Bacteria like to live as sessile communities adhered to surfaces instead of isolated planktonic individuals. These immobilised bacterial communities protect themselves by creating biofilms (what we typically call bacterial slime), jelly-like coatings comprising a mixture of long carbohydrates, proteins, and DNA molecules. In the context of UTIs, such biofilms are responsible for causing inflammation as well as providing a safe haven in which the bacteria can replicate and mature. Biofilms have accumulated within their matrix enzymes that destroy antimicrobials; this helps protect embedded bacteria against our immune system as well as administered antibiotics. Biofilms associated with UTIs can form readily on both the surface of our living cells and that of the inserted catheters, and result in infections that are largely recurrent and chronic, even after antibiotic administration.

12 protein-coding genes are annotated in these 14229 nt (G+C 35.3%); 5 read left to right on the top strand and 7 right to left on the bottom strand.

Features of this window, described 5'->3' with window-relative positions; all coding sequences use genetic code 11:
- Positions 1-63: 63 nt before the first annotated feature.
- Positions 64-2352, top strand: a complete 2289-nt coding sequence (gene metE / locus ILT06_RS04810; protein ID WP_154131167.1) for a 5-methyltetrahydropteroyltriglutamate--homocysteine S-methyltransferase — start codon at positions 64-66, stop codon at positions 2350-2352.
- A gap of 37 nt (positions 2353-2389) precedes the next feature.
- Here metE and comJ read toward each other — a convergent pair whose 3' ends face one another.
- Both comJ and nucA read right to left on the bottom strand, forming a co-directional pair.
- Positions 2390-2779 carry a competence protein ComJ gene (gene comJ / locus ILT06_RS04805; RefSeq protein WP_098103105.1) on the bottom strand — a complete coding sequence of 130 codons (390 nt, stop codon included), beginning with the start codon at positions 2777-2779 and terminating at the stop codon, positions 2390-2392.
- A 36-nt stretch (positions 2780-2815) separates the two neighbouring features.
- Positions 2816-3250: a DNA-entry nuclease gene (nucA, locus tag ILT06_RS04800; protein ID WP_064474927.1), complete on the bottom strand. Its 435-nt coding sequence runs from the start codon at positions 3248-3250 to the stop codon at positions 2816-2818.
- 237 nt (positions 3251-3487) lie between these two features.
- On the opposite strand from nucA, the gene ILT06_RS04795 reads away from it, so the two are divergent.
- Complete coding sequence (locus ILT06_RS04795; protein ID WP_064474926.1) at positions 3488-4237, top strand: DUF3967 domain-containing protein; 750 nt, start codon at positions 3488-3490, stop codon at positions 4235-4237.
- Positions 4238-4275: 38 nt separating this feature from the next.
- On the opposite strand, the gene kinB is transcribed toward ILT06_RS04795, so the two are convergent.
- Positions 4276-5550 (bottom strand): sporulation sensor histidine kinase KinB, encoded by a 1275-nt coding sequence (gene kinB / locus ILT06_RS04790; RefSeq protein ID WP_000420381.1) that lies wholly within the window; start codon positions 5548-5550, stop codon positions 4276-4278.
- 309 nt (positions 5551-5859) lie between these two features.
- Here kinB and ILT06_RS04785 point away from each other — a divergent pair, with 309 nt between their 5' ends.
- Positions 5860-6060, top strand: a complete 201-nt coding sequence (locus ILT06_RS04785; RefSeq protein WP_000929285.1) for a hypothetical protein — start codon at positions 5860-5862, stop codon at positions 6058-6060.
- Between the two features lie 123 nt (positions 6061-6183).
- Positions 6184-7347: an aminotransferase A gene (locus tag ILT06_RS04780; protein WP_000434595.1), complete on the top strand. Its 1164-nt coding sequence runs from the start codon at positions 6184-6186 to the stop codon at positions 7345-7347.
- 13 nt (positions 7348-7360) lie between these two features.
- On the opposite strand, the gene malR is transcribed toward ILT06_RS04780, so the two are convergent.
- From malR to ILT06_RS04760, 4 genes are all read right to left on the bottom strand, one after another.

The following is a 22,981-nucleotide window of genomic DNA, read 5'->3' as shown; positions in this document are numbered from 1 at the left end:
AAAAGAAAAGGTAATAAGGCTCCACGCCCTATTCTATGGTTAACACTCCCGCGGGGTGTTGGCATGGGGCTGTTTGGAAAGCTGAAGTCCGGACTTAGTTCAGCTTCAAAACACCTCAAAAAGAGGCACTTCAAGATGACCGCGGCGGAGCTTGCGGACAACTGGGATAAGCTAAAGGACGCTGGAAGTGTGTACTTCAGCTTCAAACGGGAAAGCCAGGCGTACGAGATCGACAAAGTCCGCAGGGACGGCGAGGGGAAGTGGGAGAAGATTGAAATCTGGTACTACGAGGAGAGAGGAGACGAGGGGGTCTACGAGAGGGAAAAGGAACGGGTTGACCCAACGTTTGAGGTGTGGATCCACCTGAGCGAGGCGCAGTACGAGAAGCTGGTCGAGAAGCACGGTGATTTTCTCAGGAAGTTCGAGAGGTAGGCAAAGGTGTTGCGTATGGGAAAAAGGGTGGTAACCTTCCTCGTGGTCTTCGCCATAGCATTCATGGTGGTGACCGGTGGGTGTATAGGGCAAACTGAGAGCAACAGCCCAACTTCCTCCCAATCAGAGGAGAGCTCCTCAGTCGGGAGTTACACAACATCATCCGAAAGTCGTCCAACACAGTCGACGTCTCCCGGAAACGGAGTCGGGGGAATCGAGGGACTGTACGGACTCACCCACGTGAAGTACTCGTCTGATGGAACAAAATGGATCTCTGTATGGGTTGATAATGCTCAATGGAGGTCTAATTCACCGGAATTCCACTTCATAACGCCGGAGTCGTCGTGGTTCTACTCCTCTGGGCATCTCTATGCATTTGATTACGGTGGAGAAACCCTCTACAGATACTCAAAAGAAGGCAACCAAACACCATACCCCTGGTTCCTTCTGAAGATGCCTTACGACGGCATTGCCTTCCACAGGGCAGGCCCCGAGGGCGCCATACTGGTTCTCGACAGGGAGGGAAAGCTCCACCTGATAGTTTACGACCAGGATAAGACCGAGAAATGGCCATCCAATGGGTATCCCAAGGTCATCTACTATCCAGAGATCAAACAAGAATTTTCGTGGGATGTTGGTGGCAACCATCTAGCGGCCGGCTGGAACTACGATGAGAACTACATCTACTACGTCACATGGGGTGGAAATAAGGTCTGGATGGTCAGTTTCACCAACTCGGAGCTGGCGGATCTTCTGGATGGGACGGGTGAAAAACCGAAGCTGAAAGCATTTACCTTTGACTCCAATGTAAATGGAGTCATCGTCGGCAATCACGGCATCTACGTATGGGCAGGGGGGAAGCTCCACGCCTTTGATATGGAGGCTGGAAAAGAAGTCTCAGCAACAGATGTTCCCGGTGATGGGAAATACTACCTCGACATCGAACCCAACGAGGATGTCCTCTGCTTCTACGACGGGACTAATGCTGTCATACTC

Given that antibiotic resistance in UTI-causing bacteria is such a significant problem that it warrants even multiple specific mentions in WHO's recent antimicrobial resistance global report, the administration of prolonged-courses of antibiotics in attempt to treat biofilm-protected UTIs would of course be ill-advised. Clinical resistance towards even last-resort antibiotics like carbapenems and tigecyclines have surfaced, and at present there has yet to be any antibiotics capable of degrading and destroying bacterial biofilms released for clinical use.

Inspired by how UTIs, both their own clinical significance and with respect to the bigger picture of modern antibiotic resistance, and with bacterial biofilms as a tangible, well-characterised target in mind, our team has decided to pursue the creation of a synthetic biological system that can detect the presence of bacterial biofilms and subsequently destroy both the biofilms and the offending bacteria. To achieve that aim, our system would have to be able to perform the following tasks autonomously: